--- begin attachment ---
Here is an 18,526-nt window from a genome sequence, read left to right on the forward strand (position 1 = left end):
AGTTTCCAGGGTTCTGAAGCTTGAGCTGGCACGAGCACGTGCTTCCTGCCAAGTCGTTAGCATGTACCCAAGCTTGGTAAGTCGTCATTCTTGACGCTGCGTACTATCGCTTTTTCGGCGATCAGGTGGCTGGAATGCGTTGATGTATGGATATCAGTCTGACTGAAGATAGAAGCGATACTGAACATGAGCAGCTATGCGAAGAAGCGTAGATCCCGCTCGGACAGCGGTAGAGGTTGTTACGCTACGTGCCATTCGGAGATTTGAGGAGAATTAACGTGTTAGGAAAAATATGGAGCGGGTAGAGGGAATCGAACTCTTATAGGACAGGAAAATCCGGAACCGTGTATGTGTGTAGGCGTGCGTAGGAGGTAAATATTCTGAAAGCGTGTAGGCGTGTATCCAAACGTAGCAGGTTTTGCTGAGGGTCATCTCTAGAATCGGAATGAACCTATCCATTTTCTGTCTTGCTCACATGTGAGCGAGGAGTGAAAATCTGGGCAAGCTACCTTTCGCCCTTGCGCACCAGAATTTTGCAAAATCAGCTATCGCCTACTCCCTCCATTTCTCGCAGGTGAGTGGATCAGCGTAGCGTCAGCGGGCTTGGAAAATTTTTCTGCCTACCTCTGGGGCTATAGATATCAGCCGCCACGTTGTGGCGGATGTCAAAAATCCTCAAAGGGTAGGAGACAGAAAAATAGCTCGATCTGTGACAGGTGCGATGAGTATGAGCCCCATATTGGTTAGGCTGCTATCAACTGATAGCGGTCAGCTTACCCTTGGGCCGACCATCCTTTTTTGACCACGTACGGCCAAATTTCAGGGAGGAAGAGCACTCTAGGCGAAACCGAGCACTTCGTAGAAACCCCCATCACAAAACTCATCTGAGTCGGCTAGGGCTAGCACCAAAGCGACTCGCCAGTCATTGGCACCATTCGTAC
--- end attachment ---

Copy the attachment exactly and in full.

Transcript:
Here is an 18,526-nt window from a genome sequence, read left to right on the forward strand (position 1 = left end):
AGTTTCCAGGGTTCTGAAGCTTGAGCTGGCACGAGCACGTGCTTCCTGCCAAGTCGTTAGCATGTACCCAAGCTTGGTAAGTCGTCATTCTTGACGCTGCGTACTATCGCTTTTTCGGCGATCAGGTGGCTGGAATGCGTTGATGTATGGATATCAGTCTGACTGAAGATAGAAGCGATACTGAACATGAGCAGCTATGCGAAGAAGCGTAGATCCCGCTCGGACAGCGGTAGAGGTTGTTACGCTACGTGCCATTCGGAGATTTGAGGAGAATTAACGTGTTAGGAAAAATATGGAGCGGGTAGAGGGAATCGAACTCTTATAGGACAGGAAAATCCGGAACCGTGTATGTGTGTAGGCGTGCGTAGGAGGTAAATATTCTGAAAGCGTGTAGGCGTGTATCCAAACGTAGCAGGTTTTGCTGAGGGTCATCTCTAGAATCGGAATGAACCTATCCATTTTCTGTCTTGCTCACATGTGAGCGAGGAGTGAAAATCTGGGCAAGCTACCTTTCGCCCTTGCGCACCAGAATTTTGCAAAATCAGCTATCGCCTACTCCCTCCATTTCTCGCAGGTGAGTGGATCAGCGTAGCGTCAGCGGGCTTGGAAAATTTTTCTGCCTACCTCTGGGGCTATAGATATCAGCCGCCACGTTGTGGCGGATGTCAAAAATCCTCAAAGGGTAGGAGACAGAAAAATAGCTCGATCTGTGACAGGTGCGATGAGTATGAGCCCCATATTGGTTAGGCTGCTATCAACTGATAGCGGTCAGCTTACCCTTGGGCCGACCATCCTTTTTTGACCACGTACGGCCAAATTTCAGGGAGGAAGAGCACTCTAGGCGAAACCGAGCACTTCGTAGAAACCCCCATCACAAAACTCATCTGAGTCGGCTAGGGCTAGCACCAAAGCGACTCGCCAGTCATTGGCACCATTCGTAC